In view of its exceptional importance, we must not long postpone the mention of one feature which distinguishes between the two processes. In the developmental process of the individual, the programme of the pleasure principle, which consists in finding the satisfaction of happiness, is retained as the main aim. Integration in, or adaptation to, a human community appears as a scarcely avoidable condition which must be fulfilled before this aim of happiness can be achieved. If it could be done without that condition, it would perhaps be preferable. To put it in other words, the development of the individual seems to us to be a product of the interaction between two urges, the urge towards happiness, which we usually call "egoistic," and the urge towards union with others in the community, which we call "altruistic." Neither of these descriptions goes much below the surface. In the process of individual development, as we have said, the main accent falls mostly on the egoistic urge (or the urge towards happiness); while the other urge, which may be described as a "cultural" one, is usually content with the role of imposing restrictions. But in the process of civilization things are different. Here by far the most important thing is the aim of creating a unity out of the individual human beings. It is true that the aim of happiness is still there, but it is pushed into the background. It almost seems as if the creation of a great human community would be most successful if no attention had to be paid to the happiness of the individual. The developmental process of the individual can thus be expected to have special features of its own which are not reproduced in the process of human civilization. It is only in so far as the first of the processes has union with the community as its aim that it need coincide with the second process. Just as a planet revolves around a central body as well as rotating on its own axis, so the human individual takes part in the course of development of mankind at the same time as he pursues his own path in life. But to our dull eyes the play of forces in the heavens seems fixed in a never-changing order; in the field of organic life we can still see how the forces contend with one another, and how the effects of the conflict are continually changing. So, also, the two urges, the one towards personal happiness and the other towards union with other human beings must struggle with each other in every individual; and so, also the two processes of individual and of cultural development must stand in hostile opposition to each other and mutually dispute the ground.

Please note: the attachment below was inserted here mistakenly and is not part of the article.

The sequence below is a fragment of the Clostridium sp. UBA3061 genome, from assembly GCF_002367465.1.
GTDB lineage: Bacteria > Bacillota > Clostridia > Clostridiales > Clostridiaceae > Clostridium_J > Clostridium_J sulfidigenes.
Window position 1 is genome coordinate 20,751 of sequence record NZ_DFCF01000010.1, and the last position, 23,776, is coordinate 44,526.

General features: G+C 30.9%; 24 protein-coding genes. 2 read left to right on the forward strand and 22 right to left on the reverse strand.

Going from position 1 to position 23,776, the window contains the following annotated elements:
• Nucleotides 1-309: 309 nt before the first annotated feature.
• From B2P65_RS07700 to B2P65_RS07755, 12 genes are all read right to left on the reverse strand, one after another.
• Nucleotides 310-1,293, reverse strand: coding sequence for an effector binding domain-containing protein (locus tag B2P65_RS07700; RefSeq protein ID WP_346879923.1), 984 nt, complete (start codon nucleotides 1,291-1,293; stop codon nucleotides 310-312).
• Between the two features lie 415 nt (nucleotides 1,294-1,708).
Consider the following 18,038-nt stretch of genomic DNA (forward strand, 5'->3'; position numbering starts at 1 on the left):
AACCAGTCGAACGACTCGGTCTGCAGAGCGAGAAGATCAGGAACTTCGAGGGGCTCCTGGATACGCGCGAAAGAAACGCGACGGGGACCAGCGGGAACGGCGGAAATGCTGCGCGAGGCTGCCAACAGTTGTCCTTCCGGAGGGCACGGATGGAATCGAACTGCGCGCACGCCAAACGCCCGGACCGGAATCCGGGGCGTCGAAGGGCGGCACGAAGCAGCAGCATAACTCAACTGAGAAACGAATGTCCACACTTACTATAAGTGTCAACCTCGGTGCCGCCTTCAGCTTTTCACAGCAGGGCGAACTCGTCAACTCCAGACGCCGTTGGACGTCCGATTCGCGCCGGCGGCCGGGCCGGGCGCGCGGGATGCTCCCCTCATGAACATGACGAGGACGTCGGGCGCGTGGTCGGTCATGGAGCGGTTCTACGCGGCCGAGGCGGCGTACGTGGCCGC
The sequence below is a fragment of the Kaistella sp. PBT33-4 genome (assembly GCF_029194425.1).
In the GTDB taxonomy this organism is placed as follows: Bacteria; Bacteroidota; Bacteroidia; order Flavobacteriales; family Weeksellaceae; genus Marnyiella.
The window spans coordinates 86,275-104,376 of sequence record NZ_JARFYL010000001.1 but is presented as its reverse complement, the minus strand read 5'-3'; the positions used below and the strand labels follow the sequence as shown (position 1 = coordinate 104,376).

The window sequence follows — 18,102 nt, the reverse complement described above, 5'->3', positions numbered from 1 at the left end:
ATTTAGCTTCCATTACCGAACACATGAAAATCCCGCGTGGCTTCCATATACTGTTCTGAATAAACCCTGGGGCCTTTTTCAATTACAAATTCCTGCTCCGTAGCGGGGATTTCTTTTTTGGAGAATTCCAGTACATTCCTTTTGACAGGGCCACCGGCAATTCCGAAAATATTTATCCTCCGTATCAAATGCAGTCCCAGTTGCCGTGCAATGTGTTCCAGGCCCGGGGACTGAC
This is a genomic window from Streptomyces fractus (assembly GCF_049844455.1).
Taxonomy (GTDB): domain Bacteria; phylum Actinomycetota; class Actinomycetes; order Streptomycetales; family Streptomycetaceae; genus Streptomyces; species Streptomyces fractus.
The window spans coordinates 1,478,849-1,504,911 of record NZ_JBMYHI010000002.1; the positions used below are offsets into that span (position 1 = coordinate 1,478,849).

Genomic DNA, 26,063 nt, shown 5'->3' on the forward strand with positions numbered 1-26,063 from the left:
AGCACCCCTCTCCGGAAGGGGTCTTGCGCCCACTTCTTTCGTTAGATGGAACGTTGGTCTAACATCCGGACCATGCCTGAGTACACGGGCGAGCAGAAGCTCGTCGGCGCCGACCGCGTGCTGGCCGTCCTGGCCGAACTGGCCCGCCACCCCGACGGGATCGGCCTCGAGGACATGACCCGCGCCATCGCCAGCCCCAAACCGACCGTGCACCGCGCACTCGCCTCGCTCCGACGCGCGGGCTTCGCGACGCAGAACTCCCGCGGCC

this excerpt is from pp. 3335, 91
We come upon a contention which is so astonishing that we must dwell upon it. This contention holds that what we call our civilization is largely responsible for our misery, and that we should be much happier if we gave it up and returned to primitive conditions. I call this contention astonishing because, in whatever way we may define the concept of civilization, it is a certain fact that all the things with which we seek to protect ourselves against the threats that emanate from the sources of suffering are part of that very civilization.